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Composer of the Week

Tomás Luis de Victoria (1548-1611)

Donald Macleod surveys one of the most famed Spanish composers of the Renaissance, Tomás Luis de Victoria.

Tomás Luis de Victoria has become the most famed Spanish composer of the Renaissance and ranks alongside Palestrina and Lassus as one of the greatest composers of the 16th century. He was a singer, organist, scholar, teacher, and a priest but it was in composition that he made his most significant impact. His motets, Offices for the Dead and music for Holy Week are admired for their great beauty and intensity and his musical talent thrust him into the orbit of Spain’s royal family and the most senior clerics in Rome. His devotion to God sat at the heart of his creative life; and he wrote, “there is not a single thing as useful as music, which, reaching our hearts soft but deeply, provides a clear benefit not only for our soul but also for our body.”

Music Featured:

O magnum mysterium
Ave Maria
Missa pro defunctis (Taedet animan meam)
Missa pro defunctis (excerpt)
Missa pro defunctis (excerpt)
Magnificat octavi toni
O Magnum Mysterium
Vadam et circuibo civitatem a 6
Ascendens Christus in altum
Super flumina Babylonis
Missa O magnum mysterium
Ave maris stella a 4
Gaude Maria
Nigra sum sed formosa
Ardens Est Cor Muem
Magnificat septimi toni
Lamentations for Maundy Thursday
Conditor alme siderum a 4
Aurea luce a 4
O Ildephonse
Pange Lingua ‘more hispano’ a 4
Victimae paschali Laudes a 8
Veni, Sancte Spiritus a 8
Missa pro Victoria a 9
Missa Surge Propera a 5 (Credo)
O quam gloriosum
O vos omnes
Missa pro defunctis (excerpt)
Versa est in luctum
Libera me (Absolution)
Missa Salve regina a 8
Alma Redemptoris Mater

Presented by Donald Macleod
Produced by Luke Whitlock

For full track listings, including artist and recording details, and to listen to the pieces featured in full (for 30 days after broadcast) head to the series page for Tomás Luis de Victoria (1548-1611) https://ift.tt/TsR6uA9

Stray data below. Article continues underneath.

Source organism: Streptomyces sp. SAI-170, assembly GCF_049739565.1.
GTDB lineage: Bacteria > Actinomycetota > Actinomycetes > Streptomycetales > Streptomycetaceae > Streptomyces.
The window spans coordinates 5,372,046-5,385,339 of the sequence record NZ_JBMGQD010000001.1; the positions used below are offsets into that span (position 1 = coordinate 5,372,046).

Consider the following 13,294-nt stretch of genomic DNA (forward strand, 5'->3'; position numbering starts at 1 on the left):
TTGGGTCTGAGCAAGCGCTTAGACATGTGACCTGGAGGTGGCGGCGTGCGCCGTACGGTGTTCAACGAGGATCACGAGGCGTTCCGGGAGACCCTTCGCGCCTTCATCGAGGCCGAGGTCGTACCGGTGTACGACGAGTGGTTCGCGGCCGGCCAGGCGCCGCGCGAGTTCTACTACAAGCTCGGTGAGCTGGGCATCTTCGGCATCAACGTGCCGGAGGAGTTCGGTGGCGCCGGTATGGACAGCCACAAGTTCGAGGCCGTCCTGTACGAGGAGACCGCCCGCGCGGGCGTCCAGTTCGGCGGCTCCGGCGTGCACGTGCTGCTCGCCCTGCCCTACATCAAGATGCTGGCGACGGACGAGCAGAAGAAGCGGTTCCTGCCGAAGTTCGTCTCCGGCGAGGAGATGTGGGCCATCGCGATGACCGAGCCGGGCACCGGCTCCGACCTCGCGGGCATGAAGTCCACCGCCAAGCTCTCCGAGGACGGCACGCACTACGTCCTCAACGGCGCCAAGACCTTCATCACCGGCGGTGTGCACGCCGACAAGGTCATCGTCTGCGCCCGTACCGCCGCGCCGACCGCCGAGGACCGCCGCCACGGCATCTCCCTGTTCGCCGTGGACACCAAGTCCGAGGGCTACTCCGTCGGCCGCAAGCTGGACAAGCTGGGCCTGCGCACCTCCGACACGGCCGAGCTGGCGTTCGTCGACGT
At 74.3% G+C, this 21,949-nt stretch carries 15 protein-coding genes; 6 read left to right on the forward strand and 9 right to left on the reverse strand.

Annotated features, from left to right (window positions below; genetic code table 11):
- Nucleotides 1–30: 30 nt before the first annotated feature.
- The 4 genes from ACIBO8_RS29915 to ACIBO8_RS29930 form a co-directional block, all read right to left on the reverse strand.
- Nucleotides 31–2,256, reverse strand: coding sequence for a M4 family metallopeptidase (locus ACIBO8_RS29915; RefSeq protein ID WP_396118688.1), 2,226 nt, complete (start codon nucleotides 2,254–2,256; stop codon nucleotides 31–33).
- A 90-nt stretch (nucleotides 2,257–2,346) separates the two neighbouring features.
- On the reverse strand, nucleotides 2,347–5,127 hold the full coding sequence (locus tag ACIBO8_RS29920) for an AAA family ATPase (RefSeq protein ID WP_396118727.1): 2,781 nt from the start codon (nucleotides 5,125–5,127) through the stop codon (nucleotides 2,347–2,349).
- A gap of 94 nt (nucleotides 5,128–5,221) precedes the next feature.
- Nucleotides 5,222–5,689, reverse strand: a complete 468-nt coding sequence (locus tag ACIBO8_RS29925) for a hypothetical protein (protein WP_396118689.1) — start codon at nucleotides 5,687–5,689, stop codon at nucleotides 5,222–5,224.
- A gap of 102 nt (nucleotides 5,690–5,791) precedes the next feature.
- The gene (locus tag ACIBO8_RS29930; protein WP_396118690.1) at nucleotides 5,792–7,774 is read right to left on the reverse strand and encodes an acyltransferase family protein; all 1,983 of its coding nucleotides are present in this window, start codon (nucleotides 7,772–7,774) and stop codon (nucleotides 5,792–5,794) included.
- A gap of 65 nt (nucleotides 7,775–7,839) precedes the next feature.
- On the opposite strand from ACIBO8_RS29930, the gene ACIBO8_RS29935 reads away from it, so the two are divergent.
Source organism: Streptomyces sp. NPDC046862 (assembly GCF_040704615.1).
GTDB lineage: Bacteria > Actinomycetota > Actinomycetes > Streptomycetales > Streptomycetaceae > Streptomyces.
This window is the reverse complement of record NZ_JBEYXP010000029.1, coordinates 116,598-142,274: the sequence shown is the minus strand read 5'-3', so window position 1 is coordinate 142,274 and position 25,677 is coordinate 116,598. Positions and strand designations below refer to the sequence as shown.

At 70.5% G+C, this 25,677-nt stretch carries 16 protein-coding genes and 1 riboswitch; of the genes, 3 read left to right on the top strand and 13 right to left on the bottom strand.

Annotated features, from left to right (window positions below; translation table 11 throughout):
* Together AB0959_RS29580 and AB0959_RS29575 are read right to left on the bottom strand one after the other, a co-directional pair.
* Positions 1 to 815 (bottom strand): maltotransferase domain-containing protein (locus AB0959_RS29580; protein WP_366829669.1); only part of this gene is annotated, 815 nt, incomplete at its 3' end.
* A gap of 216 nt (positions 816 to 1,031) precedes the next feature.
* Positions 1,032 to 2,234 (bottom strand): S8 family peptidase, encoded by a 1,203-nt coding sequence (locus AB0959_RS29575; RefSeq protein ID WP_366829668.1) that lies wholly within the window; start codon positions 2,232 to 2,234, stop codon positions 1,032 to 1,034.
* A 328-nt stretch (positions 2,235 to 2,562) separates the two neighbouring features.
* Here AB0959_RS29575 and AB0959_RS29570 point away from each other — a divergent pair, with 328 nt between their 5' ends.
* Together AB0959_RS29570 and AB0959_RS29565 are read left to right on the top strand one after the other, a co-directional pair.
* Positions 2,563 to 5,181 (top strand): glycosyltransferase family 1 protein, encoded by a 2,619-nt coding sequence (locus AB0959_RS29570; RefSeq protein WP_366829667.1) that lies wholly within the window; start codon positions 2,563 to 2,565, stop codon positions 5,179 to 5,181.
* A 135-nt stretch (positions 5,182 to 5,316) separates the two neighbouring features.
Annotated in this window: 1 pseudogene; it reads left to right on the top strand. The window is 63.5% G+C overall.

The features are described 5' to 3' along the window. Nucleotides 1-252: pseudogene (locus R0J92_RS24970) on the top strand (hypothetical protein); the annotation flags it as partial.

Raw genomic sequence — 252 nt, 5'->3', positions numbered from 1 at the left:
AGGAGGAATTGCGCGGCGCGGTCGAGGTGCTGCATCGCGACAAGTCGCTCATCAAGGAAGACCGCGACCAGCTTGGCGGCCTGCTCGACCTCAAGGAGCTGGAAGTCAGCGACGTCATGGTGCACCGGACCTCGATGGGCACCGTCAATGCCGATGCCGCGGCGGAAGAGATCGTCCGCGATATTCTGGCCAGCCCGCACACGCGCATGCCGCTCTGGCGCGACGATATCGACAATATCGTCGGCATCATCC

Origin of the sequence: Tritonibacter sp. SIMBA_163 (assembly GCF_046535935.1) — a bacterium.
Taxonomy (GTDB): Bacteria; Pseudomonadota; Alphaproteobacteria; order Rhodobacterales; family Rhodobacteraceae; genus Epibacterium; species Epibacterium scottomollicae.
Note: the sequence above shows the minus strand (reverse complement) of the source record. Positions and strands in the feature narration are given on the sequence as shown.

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Dvořák and America

Donald Macleod explores Dvořák’s American years and uncovers what he achieved during his time there.

Antonín Dvořák became the first Czech composer to achieve global fame. His gift for transforming the folk styles of his native Bohemia into richly Romantic classical music won him admirers far beyond his homeland. Consequently, Dvořák was approached to leave Europe and serve as director of the newly established National Conservatory of Music in America. His sponsors hoped he would help foster a new and distinctive American musical style, less reliant upon Germanic traditions. During his time in America, from 1892 – 1895, Dvořák composed many of his most celebrated works, including his 9th symphony and his cello concerto. Before leaving, he’d started work on his Cello Concerto, inspired by his yearning for the Bohemian countryside. Back at home, Dvořák also completed his String Quartet No 13 which some have seen to be his final work to have musical associations with America.

Dvořák’s had set out to encourage American musicians to look to their own traditions rather than simply following behind Europe. He may not have been entirely successful but he did encourage others in that aim, such as Harry T. Burleigh. Burleigh said of Dvořák that he’d assisted in changing attitudes of African American’s towards their own folk tradition, and most importantly, that Dvořák “was a man of the people”.

Music Featured:

Symphony No 9 in E minor, Op 95 “From the New World” (excerpt)
Piano Trio No 4 in E minor, Op 90 “Dumky” (Lento maestoso)
Carnival Overture, Op 92
Requiem, Op 89 (Introitus)
Symphony No 4 in D minor, Op 13 (excerpt)
Silent Woods, Op 68 No 5
Symphony No 8 in G, Op 88 (excerpt)
Requiem, Op 89 (Confutatis Maledictis)
Symphony No 6 in D, Op 60 (Scherzo: Furiant)
Symphony No 8 in G, Op 88 (Allegretto grazioso – Molto vivace)
Te Deum, Op 102
Southland Sketches (excerpt) – Harry T. Burleigh
Symphony No 9 in E minor, Op 95 “From the New World” (excerpt)
Sonatina for violin and piano, Op 100 (Larghetto)
Swing Low, Sweet Chariot – Arr. Harry T. Burleigh
Go Down Moses – Arr. Harry T. Burleigh
Symphony No 9 in E minor, Op 95 “From the New World” (Largo)
String Quintet, Op 97 “American” (excerpt)
Symphony No 9 in E minor, Op 95 “From the New World” (Allegro con fuoco)
Humoresques, Op 101 No.7 (excerpt)
Suite in A, Op 98B (Allegro)
String Quartet No 12 in F, Op 96 “The American” (Vivace)
Humoresques, Op 101 (excerpt)
Biblical Songs, Op 99 (excerpt)
Among the Fuchsias, from Five Songs of Laurence Hope – Harry T. Burleigh
Worth While, from Five Songs of Laurence Hope – Harry T. Burleigh
Cello Concerto in B minor, Op 104 (excerpt)
Lullaby, B194 – Dvořák Arr. J. Suk
String Quartet No 14, Op 105 (Molto vivace)
Cello Concerto in B minor, Op 104 (Adagio ma non troppo)
String Quartet No 13 in G, Op 106 (excerpt)
Cello Concerto in B minor, Op 104 (Finale)

Presented by Donald Macleod

Produced by Luke Whitlock

For full track listings, including artist and recording details, and to listen to the pieces featured in full (for 30 days after broadcast) head to the series page for Dvořák and America https://ift.tt/60hFRe5